The use of telehealth visits to see patients not only reduced stress for nursing home residents, but also increased their access to convenient care, according to a study led by researchers at the University of Missouri.
The COVID-19 pandemic forced nursing homes to widely adopt the use of telehealth in an effort to reduce stress on the healthcare system, keep residents safe and avoid unnecessary transfers to already-overwhelmed hospitals. In an effort to understand the benefits and challenges of widespread telehealth adoption within long-term care, Kimberly Powell, PhD, RN, CNE, an assistant professor in the MU Sinclair School of Nursing, interviewed nursing home clinicians and administrators from a sample of 700 nursing homes across the country.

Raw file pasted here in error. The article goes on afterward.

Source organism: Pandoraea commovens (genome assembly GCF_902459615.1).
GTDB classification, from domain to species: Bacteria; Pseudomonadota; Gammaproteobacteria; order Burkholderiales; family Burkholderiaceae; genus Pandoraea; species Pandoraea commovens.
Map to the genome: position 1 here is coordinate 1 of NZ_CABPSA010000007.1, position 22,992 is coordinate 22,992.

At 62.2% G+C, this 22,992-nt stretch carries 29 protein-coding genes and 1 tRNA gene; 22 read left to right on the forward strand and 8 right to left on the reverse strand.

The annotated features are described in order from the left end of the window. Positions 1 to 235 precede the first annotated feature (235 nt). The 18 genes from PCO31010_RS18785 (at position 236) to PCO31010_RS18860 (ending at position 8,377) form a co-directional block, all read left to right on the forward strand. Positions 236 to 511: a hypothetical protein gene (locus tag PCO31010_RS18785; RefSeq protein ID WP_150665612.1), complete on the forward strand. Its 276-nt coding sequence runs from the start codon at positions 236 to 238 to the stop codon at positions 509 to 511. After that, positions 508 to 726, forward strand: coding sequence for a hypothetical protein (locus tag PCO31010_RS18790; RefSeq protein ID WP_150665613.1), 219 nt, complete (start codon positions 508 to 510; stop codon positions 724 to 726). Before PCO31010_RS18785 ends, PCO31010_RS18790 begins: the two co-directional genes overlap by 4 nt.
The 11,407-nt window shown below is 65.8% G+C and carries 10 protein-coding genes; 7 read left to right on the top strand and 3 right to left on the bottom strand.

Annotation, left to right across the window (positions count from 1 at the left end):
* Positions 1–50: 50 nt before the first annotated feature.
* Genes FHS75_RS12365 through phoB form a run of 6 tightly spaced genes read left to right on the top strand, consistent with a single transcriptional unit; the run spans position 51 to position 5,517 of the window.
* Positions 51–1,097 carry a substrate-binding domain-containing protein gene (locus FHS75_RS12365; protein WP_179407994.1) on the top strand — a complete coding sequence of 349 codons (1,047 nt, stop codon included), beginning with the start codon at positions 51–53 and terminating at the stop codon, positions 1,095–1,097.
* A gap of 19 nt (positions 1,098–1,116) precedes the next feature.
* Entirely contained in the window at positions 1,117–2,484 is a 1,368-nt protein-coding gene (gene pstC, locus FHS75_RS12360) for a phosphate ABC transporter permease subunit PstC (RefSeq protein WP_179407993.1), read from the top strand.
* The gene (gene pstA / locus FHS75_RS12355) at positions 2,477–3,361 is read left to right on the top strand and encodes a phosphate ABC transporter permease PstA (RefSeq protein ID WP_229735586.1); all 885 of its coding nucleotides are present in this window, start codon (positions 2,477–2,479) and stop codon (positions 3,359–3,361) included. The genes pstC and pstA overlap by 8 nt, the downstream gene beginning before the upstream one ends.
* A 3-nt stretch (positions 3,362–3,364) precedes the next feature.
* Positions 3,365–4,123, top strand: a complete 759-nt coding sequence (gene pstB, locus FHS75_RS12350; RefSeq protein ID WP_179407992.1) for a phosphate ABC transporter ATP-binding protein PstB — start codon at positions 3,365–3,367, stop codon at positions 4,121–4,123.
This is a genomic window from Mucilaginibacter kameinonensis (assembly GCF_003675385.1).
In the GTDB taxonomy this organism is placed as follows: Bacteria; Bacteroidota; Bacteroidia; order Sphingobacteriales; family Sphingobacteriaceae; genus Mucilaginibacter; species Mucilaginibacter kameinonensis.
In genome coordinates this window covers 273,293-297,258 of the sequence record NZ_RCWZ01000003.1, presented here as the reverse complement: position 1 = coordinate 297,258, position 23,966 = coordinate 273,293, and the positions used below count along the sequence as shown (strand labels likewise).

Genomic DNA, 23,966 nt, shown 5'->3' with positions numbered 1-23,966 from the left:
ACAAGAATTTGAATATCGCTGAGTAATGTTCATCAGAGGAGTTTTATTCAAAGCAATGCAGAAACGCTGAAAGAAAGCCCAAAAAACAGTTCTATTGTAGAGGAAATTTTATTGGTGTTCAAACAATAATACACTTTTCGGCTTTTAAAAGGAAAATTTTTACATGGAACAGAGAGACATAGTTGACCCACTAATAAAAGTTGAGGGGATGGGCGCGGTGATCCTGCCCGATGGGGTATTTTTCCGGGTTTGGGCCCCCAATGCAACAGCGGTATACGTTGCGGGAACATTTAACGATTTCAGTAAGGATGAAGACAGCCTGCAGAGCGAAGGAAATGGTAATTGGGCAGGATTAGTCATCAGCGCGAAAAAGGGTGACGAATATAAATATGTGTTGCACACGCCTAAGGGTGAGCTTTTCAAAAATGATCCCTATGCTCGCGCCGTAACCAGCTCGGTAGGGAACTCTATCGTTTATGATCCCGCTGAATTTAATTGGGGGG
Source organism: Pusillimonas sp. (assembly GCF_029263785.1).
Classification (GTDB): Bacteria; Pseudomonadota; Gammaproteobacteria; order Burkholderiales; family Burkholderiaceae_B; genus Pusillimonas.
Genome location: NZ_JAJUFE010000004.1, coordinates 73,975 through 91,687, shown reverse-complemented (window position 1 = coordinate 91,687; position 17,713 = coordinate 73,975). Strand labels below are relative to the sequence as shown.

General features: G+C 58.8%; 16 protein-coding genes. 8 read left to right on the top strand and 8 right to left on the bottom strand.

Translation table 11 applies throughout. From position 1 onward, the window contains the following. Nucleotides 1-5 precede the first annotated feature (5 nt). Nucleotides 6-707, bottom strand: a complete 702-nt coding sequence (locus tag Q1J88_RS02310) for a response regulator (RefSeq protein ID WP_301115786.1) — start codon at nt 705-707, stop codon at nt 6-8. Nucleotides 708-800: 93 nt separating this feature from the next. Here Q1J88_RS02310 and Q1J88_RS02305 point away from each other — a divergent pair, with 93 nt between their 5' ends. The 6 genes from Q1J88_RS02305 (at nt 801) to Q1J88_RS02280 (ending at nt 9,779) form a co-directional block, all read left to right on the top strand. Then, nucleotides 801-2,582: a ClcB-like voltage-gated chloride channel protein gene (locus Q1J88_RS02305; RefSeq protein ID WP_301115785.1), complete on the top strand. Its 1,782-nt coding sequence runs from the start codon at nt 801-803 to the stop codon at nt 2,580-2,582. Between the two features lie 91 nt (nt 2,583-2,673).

Powell found that, in addition to reducing stress on residents and improving access to care, the adoption of telehealth during the pandemic was quicker and smoother for nursing homes that already had experience using it before.
Still, there are other impacts to consider, Powell noted. While telehealth offers unprecedented convenience, it can also remove much-needed socialization opportunities for older adults, and even create confusion for nursing home residents with cognitive difficulties.
“While telehealth can be very convenient and beneficial, it should not be viewed as a one-size-fits-all solution, and this study helped us see various nuances involved,” she said.
Full findings were published in Applied Clinical Informatics.